Dicks decides to reduce real estate for guns driven by some combination of:
      – desire to replace them with higher-profit merchandise
      – desire to avoid potential liability (legally or in public opinion) for selling a gun used in a mass shooting
      – actual belief that selling guns contributes to crime

      Dicks realizes that reducing or eliminating gun sales will be SEEN as an anti-gun move even if it were 100% profit-based with no regard for gun crimes, bringing down the ire of the NRA and company. They decide to go ahead anyway under the belief that this anger will a) subside and b) be more bark than bite, with more angry words and few actual lost customers

      Dicks realizes that if they emphasize the political side of the gun removal, they won’t get much more hate (since they’d have gotten it no matter what their stated reasons) but will get a lot of approving media coverage that hopefully translates into increased business from anti-gun customers that will help offset the loss of business from protesting pro-gun customers

      End result: Dicks makes two moves in the hopes that the benefits outweigh the costs (removing guns in favor of higher-profit merchandise at the cost of angry gun customers, and virtue-signaling their decision at the cost of already-angry gun customers).

      • This!

        My local Dick’s probably sells less than a dozen firearms a month and they do take up a lot of real estate. The small local gun community prefers more specialized stores. It is a sound business move in some areas, but using it to virtue signal disgusts me. The half-doing it part is the worst; if you’re going to oppose gun sales go full steam ahead and do so everywhere, not only where they’re failing to make money.

      • Interesting.

        Just as an aside, Dicks pricing on firearms is typical retail pricing. You can get the same guns many other places for substantially less. Why people buy firearms in places like Dicks is beyond me, but I can see why Field and Stream stores would want to hold on to them. Sort of a “one stop shopping” kind of thinking.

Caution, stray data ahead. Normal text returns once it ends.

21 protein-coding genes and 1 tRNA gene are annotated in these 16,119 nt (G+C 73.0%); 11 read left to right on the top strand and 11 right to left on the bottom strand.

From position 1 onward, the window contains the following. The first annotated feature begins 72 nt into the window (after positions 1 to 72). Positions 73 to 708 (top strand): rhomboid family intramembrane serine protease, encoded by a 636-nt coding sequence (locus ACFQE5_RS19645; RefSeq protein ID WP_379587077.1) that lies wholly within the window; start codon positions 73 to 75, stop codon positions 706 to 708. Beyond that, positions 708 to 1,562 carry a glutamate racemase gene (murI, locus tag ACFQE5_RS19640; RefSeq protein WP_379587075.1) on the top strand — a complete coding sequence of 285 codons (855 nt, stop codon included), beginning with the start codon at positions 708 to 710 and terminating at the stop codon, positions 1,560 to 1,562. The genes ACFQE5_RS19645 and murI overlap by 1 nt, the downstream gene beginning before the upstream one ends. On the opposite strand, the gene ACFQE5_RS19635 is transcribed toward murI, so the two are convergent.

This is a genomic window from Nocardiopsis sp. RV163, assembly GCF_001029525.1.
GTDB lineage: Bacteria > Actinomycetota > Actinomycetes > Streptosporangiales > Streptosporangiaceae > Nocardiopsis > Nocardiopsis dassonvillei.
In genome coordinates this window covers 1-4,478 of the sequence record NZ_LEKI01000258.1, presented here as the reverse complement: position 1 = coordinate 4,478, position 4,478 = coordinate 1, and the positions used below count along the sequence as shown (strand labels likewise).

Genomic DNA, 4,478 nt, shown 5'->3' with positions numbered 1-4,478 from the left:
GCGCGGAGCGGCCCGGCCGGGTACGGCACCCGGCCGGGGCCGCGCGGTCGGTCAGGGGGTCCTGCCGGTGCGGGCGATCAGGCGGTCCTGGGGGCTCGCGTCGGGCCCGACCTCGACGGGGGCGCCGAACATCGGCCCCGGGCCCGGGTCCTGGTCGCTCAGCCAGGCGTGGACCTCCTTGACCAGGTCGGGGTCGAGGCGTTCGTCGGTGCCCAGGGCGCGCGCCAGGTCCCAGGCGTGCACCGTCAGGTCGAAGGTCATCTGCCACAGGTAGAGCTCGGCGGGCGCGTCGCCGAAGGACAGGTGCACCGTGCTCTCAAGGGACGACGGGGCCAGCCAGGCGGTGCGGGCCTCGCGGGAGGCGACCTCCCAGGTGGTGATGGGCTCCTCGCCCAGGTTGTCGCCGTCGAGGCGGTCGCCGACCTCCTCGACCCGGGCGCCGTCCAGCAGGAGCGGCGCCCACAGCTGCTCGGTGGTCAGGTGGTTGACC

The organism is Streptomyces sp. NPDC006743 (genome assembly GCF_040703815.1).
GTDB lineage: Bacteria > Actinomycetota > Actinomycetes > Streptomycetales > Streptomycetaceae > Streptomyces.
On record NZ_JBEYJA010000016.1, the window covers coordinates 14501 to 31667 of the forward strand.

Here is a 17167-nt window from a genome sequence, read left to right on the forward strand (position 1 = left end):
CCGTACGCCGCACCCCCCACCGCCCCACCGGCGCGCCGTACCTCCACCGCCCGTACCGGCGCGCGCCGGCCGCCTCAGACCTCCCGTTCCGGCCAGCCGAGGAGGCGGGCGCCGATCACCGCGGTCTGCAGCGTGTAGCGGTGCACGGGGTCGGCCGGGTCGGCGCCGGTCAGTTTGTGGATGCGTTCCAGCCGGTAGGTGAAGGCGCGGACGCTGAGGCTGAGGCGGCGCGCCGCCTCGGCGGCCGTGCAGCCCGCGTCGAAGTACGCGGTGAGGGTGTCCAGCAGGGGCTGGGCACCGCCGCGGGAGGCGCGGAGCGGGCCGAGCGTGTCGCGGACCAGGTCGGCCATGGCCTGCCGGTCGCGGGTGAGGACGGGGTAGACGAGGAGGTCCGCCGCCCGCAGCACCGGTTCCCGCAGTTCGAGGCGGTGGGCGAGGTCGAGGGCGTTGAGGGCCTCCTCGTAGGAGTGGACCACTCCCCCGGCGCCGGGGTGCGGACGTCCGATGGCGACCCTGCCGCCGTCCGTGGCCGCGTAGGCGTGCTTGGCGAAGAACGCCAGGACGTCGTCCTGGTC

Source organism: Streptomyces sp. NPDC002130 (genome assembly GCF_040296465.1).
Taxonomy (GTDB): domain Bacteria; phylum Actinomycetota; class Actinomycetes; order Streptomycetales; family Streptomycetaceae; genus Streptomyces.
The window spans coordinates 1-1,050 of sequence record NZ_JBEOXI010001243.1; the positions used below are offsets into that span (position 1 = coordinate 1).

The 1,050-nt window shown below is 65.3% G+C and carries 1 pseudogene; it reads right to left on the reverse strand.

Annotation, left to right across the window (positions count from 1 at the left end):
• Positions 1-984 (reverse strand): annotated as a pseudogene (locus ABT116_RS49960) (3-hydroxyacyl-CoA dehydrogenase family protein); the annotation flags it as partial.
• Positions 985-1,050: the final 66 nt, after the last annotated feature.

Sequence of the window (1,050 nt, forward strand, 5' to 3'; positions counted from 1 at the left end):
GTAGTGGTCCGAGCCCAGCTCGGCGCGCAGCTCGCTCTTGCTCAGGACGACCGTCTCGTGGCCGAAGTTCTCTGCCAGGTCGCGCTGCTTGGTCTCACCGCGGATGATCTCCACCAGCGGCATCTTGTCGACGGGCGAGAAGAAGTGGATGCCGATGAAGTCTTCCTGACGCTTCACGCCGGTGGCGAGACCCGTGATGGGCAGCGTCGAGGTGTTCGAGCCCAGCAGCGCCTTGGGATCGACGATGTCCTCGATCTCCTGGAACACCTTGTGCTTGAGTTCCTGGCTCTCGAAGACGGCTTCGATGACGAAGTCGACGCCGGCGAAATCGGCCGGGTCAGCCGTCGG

5. 1. Fight racial hate with cognitive dissonance.

    George Yancy would laugh cynically at your description of the drugstore encounter. He would call this a manifestation of ‘white innocence’ . . .

    Quotes from Backlash by George Yancy:

    “Paul Waldman writes: As a white person, I’ll continue to enjoy this [white] privilege almost no matter who I am or what I do. In my heart I could be the most kind-hearted humanitarian or the most vile sociopath. I could be assiduously law-abiding or a serial killer. I can dress in a suit or in torn jeans and a hoodie, and no one will react to me with fear or suspicion, because if they don’t know me they will assume they know nothing. I am myself, nothing more or less. That’s privilege.”

    “Take a deep breath. Don’t tell me about how many black friends you have. Don’t tell me that you are married to someone of color. Don’t tell me that you voted for Obama. Don’t tell me that I’m the racist. Don’t tell me that you don’t see color. Don’t tell me that I’m blaming whites for everything. To do so is to hide yet again. You may have never used the N-word in your life, you may hate the K.K.K., but that does not mean that you don’t harbor racism and benefit from racism. After all, you are part of a system that allows you to walk into stores where you are not followed, where you get to go for a bank loan and your skin does not count against you, where you don’t need to engage in “the talk” that black people and people of color must tell their children when they are confronted by white police officers.”